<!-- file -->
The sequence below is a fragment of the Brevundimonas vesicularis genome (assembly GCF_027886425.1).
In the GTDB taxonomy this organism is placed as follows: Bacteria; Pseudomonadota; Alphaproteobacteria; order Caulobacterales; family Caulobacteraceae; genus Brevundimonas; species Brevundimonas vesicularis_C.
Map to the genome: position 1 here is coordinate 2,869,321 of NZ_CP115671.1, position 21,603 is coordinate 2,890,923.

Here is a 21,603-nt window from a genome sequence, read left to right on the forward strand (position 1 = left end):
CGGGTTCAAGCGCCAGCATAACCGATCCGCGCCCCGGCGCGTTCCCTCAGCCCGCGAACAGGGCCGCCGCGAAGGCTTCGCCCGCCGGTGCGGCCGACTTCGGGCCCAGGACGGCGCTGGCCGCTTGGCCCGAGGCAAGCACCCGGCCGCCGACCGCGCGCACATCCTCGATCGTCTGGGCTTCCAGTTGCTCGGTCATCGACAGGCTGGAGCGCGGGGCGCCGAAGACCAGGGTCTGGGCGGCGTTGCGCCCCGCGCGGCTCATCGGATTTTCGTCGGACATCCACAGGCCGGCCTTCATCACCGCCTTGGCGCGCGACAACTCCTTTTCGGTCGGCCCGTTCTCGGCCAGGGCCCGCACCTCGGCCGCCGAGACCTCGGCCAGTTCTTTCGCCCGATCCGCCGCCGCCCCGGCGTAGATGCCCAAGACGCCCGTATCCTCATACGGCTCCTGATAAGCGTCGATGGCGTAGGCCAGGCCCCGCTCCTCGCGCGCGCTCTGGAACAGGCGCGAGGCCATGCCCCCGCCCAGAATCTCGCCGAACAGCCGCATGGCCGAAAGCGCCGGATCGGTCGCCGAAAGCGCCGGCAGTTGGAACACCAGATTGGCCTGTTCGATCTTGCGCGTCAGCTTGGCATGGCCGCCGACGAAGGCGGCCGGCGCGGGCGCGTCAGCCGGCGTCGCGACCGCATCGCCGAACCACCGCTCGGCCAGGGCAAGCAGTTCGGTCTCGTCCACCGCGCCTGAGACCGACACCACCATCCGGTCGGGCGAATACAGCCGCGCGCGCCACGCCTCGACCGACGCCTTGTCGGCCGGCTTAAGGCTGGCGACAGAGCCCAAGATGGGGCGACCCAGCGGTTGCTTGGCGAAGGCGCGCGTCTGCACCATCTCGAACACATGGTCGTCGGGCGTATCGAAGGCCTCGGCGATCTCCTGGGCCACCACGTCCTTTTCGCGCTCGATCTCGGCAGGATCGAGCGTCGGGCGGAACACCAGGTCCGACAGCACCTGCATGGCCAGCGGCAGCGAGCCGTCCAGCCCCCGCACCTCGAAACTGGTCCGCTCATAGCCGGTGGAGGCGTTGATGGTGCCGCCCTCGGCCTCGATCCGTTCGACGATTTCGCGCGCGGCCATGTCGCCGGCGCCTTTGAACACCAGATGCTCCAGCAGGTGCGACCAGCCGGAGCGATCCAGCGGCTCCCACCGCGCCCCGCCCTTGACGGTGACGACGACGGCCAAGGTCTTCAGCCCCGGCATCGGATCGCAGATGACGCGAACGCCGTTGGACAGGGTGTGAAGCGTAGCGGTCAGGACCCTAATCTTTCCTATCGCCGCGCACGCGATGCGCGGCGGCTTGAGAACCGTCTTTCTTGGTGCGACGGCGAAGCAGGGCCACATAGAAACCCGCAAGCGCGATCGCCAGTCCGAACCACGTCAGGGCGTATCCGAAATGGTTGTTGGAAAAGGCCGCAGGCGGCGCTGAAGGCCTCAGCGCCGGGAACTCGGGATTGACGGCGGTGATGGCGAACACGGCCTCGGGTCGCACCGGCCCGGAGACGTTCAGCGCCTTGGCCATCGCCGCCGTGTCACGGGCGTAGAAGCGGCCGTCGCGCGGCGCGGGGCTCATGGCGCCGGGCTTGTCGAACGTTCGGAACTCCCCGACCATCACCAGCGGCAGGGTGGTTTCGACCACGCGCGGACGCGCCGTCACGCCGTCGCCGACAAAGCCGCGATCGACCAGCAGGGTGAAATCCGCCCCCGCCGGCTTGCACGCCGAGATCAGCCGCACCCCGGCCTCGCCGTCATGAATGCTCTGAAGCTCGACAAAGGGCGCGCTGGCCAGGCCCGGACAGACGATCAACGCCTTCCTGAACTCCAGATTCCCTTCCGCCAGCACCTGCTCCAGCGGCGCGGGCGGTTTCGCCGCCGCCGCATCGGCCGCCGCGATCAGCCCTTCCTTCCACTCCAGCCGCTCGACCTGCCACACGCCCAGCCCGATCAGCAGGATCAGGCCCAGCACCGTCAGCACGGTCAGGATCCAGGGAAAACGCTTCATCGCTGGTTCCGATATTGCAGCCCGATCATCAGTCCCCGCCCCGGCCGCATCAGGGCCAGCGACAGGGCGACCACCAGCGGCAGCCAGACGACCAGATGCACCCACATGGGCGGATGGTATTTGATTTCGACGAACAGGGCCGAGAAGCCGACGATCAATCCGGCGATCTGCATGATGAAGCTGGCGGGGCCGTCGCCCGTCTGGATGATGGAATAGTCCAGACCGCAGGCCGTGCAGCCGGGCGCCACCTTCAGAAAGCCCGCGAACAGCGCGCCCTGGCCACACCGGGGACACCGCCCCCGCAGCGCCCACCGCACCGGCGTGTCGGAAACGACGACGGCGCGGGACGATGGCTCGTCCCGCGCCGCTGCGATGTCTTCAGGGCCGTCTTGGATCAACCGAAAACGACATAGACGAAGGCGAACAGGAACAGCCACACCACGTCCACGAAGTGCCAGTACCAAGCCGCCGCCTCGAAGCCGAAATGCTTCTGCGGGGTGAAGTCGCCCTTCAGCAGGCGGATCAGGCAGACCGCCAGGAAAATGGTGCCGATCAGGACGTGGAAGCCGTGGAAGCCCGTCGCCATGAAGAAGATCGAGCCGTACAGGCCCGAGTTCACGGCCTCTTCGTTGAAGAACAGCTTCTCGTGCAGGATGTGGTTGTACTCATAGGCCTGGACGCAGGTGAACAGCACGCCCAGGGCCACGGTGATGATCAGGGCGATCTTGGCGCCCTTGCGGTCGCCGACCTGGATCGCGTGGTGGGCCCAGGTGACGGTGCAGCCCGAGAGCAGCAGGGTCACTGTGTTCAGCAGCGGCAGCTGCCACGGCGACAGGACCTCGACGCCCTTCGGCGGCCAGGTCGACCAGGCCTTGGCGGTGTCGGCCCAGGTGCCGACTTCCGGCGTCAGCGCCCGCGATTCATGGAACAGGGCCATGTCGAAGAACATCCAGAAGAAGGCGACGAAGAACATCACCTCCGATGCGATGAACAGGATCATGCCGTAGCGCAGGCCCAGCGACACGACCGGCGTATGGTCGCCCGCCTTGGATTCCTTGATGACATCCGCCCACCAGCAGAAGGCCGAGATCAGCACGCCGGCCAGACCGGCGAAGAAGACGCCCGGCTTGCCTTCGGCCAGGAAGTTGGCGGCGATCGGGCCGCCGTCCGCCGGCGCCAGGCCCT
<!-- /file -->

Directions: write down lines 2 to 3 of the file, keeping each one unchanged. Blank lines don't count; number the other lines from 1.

In the GTDB taxonomy this organism is placed as follows: Bacteria; Pseudomonadota; Alphaproteobacteria; order Caulobacterales; family Caulobacteraceae; genus Brevundimonas; species Brevundimonas vesicularis_C.
Map to the genome: position 1 here is coordinate 2,869,321 of NZ_CP115671.1, position 21,603 is coordinate 2,890,923.